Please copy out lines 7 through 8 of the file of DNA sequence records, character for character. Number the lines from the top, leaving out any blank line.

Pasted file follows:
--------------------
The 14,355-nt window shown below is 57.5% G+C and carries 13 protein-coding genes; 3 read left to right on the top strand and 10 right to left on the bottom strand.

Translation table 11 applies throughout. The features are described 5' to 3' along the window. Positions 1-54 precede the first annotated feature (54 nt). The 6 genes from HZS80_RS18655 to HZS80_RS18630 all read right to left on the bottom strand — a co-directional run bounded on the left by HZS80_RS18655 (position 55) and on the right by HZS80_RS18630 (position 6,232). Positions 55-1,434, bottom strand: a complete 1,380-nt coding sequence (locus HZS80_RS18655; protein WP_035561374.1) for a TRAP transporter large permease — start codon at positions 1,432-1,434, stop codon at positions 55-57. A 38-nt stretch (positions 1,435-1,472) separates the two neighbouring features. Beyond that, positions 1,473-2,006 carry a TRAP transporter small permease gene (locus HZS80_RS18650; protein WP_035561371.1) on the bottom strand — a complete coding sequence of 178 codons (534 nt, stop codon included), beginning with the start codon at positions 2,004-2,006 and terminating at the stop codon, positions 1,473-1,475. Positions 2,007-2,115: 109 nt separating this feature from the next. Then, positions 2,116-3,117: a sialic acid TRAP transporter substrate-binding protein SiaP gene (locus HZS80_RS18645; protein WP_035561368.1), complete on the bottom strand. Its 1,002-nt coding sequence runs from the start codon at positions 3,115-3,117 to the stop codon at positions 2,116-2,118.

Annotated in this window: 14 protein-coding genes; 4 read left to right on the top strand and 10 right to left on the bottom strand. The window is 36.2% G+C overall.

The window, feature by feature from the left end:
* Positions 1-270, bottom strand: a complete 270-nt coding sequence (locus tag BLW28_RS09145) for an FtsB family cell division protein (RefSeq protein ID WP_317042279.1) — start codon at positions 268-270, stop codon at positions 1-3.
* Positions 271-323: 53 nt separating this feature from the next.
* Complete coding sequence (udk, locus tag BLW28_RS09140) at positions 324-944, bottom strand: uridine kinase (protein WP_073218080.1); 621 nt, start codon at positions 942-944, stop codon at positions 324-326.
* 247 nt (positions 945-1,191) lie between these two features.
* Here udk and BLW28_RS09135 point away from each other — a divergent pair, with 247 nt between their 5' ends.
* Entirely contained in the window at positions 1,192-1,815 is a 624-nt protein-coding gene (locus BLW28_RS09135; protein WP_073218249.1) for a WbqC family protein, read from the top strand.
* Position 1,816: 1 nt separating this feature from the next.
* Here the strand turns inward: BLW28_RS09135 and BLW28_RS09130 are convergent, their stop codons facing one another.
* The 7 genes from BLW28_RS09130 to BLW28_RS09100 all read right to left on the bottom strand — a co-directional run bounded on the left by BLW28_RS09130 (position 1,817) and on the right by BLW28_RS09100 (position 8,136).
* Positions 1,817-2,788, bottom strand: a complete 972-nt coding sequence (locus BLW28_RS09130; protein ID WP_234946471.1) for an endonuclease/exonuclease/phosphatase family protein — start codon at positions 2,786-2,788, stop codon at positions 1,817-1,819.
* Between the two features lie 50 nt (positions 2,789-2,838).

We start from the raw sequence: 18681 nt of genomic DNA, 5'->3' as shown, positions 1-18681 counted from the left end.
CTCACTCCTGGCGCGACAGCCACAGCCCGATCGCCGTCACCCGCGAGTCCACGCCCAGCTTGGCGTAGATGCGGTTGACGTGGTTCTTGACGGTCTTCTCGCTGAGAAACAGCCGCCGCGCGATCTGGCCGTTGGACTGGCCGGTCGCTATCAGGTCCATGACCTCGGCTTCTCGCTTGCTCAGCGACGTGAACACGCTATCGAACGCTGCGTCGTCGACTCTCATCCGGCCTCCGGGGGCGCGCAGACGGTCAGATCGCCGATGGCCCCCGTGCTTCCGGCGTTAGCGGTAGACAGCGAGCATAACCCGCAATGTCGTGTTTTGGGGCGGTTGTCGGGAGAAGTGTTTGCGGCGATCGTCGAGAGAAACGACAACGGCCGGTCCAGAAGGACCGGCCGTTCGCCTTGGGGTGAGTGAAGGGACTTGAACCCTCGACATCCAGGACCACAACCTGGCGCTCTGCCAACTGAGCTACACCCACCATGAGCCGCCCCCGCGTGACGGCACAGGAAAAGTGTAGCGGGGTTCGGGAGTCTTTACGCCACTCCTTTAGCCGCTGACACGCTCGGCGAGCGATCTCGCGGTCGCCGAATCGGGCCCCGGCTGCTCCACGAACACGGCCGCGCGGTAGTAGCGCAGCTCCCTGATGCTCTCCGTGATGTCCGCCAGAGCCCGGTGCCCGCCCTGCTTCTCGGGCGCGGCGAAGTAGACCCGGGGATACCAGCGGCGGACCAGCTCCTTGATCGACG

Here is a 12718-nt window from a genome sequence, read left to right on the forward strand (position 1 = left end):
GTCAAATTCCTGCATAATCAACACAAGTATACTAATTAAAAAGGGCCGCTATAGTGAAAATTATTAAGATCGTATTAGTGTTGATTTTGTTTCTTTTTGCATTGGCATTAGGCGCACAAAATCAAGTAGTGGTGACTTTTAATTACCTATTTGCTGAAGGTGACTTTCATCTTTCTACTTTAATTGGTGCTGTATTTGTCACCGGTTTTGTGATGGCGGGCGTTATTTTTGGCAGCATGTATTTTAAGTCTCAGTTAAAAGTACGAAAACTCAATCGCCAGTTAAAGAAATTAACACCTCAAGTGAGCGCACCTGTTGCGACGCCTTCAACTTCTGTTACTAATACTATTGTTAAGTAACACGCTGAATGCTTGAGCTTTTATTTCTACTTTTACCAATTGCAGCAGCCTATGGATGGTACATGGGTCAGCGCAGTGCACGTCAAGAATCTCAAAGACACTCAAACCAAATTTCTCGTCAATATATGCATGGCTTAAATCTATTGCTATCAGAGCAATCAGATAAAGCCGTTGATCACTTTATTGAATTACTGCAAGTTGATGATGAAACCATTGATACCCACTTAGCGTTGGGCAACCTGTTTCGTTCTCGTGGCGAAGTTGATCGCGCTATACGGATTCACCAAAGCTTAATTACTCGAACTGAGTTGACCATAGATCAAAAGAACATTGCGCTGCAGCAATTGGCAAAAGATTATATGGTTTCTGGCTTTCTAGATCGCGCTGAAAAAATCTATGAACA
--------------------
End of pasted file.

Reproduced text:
* Complete coding sequence (udk, locus tag BLW28_RS09140) at positions 324-944, bottom strand: uridine kinase (protein WP_073218080.1); 621 nt, start codon at positions 942-944, stop codon at positions 324-326.
* 247 nt (positions 945-1,191) lie between these two features.